Don't you shout at me! You've had it in for me since day one! Remember you invited us all over to France for a game of rugby, then cancelled it just as we were supposed to start because you were 'too cold'?

PIERRE
We all could've got pneumonia!

PADDY
D'ya know what we couldn't get? Refunds on Ryanair tickets! It was the way ya handled it too. Actually, speaking of handling...

HANS
ENOUGH! Look Paddy, we're sorry but these are our terms. It needs to be this way.

PADDY
I'm sorry lads, I just can't afford that interest.

PIERRE
That's a beautiful watch you're wearing.

PADDY
(His mood changes, he's smiling and flattered)
Ah cheers Frenchy, the wife got it for me last week...
(Realising)
Oh...right...point taken. Look if it was just a watch or two to deal with then yeah, no bother. But it's more than that. My child, she needs disability allowance to get by.

HANS
I'm sorry Paddy, we have to make sacrifices when times are tough. This is our offer. How you pay it back is up to you. Take it or leave it.

PADDY
I'm sorry lads...I can't.

HANS
Goodbye Paddy.

Hans and Pierre turn to leave.

PADDY
Wait...



PADDY'S OFFICE - TWO YEARS LATER
Two years have passed since Paddy was forced to take the loan. He tried to talk Hans and Pierre down on the interest, but it fell on deaf ears. Since then, several others in their group (including Pierre) have fallen on similarly tough times as a result of reckless money-lending by Hans and all involved during better times. Hans has had to bail a lot of them out and is losing patience. Hans walks into the same office to greet Paddy. Paddy is friendly and happy to see him, Hans is stern and business-like. He doesn't have the same warmth for Paddy that he had two years ago. He seems more battle-hardened and impatient now.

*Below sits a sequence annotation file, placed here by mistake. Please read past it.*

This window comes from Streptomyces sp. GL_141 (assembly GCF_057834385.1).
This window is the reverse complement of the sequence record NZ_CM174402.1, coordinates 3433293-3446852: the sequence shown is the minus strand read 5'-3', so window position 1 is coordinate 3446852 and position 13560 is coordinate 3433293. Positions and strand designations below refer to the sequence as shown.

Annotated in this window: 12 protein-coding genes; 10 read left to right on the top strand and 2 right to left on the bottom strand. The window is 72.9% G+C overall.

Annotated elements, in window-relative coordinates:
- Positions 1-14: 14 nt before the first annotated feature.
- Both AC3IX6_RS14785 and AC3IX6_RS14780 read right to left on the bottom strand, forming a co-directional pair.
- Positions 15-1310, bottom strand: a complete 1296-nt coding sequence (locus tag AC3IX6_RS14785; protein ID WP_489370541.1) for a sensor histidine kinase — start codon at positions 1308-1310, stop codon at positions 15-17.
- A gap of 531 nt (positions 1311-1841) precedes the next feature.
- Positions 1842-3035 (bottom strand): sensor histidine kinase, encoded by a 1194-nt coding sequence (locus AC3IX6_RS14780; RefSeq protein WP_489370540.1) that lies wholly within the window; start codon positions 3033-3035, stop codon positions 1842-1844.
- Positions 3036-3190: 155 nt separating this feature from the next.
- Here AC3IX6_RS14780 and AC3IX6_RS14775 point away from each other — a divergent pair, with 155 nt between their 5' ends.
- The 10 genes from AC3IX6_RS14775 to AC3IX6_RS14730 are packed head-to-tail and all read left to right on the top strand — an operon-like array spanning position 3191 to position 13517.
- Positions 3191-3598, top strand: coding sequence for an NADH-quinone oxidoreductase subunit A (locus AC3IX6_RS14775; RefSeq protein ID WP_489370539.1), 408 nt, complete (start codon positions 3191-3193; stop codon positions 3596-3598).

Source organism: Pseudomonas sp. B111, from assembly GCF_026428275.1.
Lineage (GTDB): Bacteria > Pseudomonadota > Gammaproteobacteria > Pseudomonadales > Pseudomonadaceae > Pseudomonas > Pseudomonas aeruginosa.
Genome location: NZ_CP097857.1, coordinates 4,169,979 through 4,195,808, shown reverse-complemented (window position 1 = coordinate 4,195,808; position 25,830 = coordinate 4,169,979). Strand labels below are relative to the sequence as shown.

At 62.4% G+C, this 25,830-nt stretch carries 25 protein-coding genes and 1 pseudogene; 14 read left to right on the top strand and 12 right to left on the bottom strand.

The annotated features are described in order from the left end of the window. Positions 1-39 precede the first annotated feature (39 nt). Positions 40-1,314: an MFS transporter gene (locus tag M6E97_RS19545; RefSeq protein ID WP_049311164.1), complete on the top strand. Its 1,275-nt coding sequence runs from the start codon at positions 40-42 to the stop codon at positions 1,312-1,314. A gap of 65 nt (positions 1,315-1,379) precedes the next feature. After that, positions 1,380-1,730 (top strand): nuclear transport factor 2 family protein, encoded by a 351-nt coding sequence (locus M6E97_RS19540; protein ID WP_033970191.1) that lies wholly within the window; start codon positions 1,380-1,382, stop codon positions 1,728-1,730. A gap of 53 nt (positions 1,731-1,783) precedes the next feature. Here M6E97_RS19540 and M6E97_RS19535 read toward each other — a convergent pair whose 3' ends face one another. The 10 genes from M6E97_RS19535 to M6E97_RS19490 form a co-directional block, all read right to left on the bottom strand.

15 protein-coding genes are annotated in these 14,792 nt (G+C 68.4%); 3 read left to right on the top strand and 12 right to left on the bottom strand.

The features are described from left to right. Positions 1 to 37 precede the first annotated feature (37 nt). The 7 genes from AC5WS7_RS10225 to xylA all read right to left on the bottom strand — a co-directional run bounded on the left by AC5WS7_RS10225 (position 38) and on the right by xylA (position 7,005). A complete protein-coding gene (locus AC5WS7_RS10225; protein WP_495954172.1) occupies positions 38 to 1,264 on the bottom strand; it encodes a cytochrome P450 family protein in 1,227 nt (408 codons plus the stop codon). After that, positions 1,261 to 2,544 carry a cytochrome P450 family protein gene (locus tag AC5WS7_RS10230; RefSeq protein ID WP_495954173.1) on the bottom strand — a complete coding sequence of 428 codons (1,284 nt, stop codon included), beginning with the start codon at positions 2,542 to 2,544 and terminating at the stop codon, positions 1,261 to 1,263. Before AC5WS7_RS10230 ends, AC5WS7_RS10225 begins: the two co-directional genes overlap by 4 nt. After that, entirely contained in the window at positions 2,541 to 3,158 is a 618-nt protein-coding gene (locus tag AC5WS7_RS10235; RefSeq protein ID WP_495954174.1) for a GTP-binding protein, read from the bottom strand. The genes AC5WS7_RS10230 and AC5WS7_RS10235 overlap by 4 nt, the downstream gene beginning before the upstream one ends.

PADDY
Ah there y'are now Hans!

HANS
Paddy.

PADDY
What can I do you for? I'm sure you saw our latest report, repayments going back on time, it's been tough but we're getting there!

HANS
Good. Paddy I need to talk to you.

PADDY
Of course. What's the story?

HANS
I've been talking with the rest. We've all come to an agreement that will help us all better manage our finances so this mess doesn't happen again.

PADDY
I see...and that is?

HANS
I need you to set certain targets for your finances. If you get past a certain level of debt, I will be forced to fine you. So you must constantly work to keep your finances in order, as must all of us.

PADDY
I'm not sure I'm comfortable with that. Look Hans, I just want to pay my way and look after myself from then on.

HANS
And how did that work for you the last time?

PADDY
But I've learned from my mistakes!

HANS
Have you? Paddy, I have no problem with you minding your finances once you've paid us back and continue to hit your debt targets. If you do well, we can loan each other money like we did before and both succeed together again. I just want to make sure you continue to do well and give you a plan B in case something should go wrong.

PADDY
And if I don't?

HANS
Then you're saying that you can't pay your own way. You're on your own. If things go wrong again in the future, don't come running to me.

PADDY
But I don't even know if Pierre is going to go for this Hans. This union we have isn't working as well as we all thought it would in the beginning.

HANS
Pierre will agree if he knows what's good for him...